Frank watched the Kestrels catching large numbers of dragonflies in mid-flight while both the Kestrels and the dragonflies were migrating along Lake Superior. While Kestrels also eat other insects, Frank thinks Kestrels might be timing their migration in sequence with the migration of dragonflies. His hypothesis is that, not only Kestrels, but other species of raptors too, might follow the prey most useful for fueling its migration.

Let's go back to Chincoteague to find out what the raptors are eating as they migrate through. Click Here to see a chart showing the prey each finds there. How might the availability of this prey change with the seasons? On the nesting grounds? Along the migratory trail?

Good Habitat Means Good Eating
The habitat at the refuge is managed with migrants in mind. For example, a fragrant coastal shrub called myrtle is planted and maintained to attract insects--food for warblers, swallows, and other songbirds. In turn, these small birds provide an important source of food for the medium-sized raptors such as Sharp-shinned and Coopers Hawks.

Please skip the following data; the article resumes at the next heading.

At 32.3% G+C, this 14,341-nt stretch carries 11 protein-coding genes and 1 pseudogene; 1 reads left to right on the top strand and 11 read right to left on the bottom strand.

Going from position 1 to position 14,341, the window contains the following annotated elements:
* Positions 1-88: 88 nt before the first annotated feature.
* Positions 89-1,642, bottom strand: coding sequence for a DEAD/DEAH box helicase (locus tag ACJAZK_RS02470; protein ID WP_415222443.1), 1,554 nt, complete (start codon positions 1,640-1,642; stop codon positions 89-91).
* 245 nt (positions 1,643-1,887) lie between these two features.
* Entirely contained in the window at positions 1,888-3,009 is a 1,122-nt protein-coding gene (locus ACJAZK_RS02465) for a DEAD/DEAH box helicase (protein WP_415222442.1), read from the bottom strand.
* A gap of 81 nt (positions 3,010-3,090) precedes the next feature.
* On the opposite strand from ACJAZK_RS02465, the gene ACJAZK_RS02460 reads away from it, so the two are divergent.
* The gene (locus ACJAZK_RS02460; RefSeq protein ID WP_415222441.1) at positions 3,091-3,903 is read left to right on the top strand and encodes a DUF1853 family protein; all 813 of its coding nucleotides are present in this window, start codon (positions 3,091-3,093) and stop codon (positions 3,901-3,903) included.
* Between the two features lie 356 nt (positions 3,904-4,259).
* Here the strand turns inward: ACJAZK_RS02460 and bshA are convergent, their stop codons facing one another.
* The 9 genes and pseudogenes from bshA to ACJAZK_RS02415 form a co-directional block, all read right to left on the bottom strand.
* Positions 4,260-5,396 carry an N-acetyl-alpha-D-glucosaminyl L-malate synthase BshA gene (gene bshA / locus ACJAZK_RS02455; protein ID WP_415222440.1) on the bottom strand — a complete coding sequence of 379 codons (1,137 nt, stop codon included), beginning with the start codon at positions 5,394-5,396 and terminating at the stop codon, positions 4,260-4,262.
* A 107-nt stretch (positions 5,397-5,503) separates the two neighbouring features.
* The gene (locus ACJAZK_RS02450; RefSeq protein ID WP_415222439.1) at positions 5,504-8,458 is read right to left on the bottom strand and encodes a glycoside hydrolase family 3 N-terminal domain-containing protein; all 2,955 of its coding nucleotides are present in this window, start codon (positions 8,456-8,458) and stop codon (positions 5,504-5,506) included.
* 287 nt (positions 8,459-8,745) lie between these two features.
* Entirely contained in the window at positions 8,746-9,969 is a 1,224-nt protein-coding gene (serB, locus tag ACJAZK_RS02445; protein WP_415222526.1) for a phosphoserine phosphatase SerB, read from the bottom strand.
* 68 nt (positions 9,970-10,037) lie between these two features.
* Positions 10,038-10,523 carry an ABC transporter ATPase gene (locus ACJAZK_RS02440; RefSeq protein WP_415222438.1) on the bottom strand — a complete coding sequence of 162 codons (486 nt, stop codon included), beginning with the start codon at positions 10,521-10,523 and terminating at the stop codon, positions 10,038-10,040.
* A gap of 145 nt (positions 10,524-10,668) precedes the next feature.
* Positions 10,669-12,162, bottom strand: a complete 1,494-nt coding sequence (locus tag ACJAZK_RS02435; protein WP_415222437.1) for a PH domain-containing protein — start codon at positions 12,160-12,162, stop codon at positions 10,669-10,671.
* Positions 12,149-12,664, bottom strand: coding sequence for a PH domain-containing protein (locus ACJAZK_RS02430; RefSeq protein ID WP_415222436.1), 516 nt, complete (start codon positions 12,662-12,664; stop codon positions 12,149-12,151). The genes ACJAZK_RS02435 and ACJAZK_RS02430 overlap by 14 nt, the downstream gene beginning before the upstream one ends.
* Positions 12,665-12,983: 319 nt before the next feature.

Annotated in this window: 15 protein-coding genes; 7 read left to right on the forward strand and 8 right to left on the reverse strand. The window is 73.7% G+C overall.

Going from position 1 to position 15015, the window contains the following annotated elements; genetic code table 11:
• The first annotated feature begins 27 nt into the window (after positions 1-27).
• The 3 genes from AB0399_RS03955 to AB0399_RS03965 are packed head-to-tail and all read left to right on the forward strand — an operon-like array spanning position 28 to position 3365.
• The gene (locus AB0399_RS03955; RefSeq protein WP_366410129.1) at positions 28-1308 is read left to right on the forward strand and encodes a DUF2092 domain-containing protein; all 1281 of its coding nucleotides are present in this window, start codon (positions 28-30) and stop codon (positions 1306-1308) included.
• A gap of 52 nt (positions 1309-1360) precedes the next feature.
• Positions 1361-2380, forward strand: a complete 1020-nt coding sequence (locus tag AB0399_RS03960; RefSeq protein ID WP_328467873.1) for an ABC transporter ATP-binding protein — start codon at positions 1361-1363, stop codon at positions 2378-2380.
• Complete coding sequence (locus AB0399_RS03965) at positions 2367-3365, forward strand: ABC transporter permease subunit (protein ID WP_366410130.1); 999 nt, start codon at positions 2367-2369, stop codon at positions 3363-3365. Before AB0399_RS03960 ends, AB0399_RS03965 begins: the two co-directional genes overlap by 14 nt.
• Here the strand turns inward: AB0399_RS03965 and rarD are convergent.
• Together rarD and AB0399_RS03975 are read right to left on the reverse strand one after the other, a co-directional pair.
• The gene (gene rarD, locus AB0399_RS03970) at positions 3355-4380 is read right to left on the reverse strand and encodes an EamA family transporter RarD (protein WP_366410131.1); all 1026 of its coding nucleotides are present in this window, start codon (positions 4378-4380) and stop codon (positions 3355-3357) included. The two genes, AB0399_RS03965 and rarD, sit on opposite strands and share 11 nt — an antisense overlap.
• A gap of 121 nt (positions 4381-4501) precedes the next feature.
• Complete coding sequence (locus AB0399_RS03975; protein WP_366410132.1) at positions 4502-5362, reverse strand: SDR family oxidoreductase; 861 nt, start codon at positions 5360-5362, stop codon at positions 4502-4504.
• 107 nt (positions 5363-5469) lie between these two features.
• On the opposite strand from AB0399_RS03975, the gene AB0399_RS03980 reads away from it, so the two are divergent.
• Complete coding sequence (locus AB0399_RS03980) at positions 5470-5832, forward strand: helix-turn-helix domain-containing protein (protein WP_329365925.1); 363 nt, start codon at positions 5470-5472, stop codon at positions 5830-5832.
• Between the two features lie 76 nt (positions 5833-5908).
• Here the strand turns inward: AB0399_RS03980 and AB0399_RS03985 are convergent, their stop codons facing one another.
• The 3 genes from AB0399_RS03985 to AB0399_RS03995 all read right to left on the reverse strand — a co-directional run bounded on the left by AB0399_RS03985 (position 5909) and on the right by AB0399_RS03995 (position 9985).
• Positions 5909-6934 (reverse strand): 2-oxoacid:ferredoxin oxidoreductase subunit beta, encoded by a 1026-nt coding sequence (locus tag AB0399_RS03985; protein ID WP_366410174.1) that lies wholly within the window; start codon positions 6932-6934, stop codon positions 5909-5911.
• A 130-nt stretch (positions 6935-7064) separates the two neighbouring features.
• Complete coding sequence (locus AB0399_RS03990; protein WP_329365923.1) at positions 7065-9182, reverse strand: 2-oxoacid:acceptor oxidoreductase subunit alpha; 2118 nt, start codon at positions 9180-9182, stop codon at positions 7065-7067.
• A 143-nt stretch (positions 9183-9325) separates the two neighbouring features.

Photo credit: USFWS

This weekend, Chincoteague National Wildlife Refuge, along with Kiktopeake State Park, will celebrate the peak of raptor migration during the Eastern Shore Birding Festival October 10, 11, and 12th. Thousands of people will come to festival to watch the powerful raptors as they ride the thermals on their southward journey through the area. But, you don't have to come all the way to Virginia's eastern shore to see raptors. Many states have raptor viewing sites as well as raptor rehabilitation centers which provide education programs You can contact your state's department of fish and wildlife to learn more about good raptor viewing sites and raptor education programs in your state.

The Next Journey South Update Will be Posted on October 13, 1997.